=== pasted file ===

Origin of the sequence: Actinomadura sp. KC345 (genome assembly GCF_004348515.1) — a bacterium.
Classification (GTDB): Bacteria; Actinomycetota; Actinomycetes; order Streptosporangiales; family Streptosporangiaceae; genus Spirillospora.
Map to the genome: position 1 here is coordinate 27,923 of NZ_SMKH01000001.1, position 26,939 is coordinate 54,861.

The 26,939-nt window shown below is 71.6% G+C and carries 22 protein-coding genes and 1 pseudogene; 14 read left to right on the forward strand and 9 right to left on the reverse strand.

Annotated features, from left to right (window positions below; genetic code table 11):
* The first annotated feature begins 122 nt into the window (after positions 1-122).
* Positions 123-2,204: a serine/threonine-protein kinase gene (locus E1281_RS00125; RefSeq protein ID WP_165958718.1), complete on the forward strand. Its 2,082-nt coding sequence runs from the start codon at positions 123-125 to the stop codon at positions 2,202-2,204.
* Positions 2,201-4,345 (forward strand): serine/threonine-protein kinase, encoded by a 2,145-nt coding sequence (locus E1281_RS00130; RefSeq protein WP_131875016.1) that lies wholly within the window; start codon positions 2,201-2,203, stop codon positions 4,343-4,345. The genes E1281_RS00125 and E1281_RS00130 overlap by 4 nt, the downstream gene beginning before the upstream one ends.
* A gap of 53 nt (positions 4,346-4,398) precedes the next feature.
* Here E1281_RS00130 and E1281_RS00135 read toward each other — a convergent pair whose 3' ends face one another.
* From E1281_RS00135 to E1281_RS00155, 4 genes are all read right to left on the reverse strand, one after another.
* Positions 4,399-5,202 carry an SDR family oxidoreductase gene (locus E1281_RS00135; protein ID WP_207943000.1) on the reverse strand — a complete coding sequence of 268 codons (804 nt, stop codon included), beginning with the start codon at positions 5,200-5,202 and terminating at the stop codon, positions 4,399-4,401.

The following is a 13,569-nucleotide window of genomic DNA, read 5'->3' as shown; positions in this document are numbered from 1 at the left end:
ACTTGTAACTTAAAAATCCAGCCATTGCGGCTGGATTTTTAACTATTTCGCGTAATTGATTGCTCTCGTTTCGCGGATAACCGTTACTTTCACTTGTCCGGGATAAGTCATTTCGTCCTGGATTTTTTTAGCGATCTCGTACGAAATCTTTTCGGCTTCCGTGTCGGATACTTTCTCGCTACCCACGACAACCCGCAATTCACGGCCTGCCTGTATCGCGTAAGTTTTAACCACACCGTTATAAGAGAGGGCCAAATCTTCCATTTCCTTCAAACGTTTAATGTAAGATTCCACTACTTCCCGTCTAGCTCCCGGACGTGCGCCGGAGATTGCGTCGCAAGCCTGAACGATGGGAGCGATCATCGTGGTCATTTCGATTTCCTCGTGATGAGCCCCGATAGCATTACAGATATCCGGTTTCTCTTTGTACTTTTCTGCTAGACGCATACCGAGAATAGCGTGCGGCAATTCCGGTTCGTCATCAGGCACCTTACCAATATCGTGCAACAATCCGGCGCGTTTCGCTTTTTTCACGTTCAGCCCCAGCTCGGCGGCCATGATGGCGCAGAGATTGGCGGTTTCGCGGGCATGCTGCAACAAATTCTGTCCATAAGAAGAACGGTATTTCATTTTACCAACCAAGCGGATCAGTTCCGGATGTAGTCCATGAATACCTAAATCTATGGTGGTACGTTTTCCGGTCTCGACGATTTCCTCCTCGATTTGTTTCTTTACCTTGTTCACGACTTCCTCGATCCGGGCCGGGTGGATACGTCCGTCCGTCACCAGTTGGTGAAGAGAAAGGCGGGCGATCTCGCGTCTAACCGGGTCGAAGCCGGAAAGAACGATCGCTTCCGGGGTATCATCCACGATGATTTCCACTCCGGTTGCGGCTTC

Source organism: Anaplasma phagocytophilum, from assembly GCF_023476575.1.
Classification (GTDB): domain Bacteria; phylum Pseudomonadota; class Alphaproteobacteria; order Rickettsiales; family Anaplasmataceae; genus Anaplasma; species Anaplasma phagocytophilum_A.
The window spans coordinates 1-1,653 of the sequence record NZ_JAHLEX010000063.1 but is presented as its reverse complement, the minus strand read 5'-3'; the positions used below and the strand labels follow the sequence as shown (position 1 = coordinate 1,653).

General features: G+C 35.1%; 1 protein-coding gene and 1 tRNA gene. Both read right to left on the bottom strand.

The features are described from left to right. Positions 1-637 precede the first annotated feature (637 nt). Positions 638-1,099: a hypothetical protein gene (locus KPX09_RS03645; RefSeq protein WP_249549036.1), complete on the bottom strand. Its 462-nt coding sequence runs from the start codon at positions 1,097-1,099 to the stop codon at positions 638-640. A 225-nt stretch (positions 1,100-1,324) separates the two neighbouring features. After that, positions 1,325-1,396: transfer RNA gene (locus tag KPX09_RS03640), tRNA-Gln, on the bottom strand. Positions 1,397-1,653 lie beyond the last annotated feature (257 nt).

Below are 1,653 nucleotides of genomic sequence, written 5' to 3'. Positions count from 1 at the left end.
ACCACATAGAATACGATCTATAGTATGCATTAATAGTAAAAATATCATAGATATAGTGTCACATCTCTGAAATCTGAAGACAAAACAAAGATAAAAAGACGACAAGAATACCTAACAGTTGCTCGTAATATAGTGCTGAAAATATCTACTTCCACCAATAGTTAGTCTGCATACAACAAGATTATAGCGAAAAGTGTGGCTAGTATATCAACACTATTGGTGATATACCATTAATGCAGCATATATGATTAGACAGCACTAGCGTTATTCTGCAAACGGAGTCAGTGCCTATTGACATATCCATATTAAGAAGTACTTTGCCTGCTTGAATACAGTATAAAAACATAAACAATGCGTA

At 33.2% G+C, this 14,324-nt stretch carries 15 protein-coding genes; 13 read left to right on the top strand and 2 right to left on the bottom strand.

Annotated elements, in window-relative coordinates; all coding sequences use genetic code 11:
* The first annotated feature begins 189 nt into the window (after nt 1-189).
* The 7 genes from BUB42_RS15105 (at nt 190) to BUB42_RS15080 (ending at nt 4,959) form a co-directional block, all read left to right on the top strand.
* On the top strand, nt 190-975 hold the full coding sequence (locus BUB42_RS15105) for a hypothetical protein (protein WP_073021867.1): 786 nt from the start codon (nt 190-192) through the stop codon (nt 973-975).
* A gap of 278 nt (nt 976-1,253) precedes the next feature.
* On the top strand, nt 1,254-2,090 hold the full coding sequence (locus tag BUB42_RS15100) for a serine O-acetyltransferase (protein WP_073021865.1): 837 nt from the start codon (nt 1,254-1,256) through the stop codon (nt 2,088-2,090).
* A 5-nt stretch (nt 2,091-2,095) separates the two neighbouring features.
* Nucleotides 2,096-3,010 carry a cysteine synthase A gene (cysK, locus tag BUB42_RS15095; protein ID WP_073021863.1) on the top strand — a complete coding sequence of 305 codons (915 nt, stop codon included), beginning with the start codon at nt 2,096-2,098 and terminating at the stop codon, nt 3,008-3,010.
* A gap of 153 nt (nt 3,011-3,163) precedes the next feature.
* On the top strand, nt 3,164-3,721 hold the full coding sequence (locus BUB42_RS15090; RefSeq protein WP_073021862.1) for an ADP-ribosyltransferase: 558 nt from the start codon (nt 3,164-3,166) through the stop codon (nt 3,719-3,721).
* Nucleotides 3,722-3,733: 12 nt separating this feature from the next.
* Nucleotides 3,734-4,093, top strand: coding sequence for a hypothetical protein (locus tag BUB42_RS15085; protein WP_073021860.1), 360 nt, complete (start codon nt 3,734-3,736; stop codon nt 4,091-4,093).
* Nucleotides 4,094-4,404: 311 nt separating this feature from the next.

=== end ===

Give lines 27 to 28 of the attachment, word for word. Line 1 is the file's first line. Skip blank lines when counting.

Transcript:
* A gap of 278 nt (nt 976-1,253) precedes the next feature.
* On the top strand, nt 1,254-2,090 hold the full coding sequence (locus tag BUB42_RS15100) for a serine O-acetyltransferase (protein WP_073021865.1): 837 nt from the start codon (nt 1,254-1,256) through the stop codon (nt 2,088-2,090).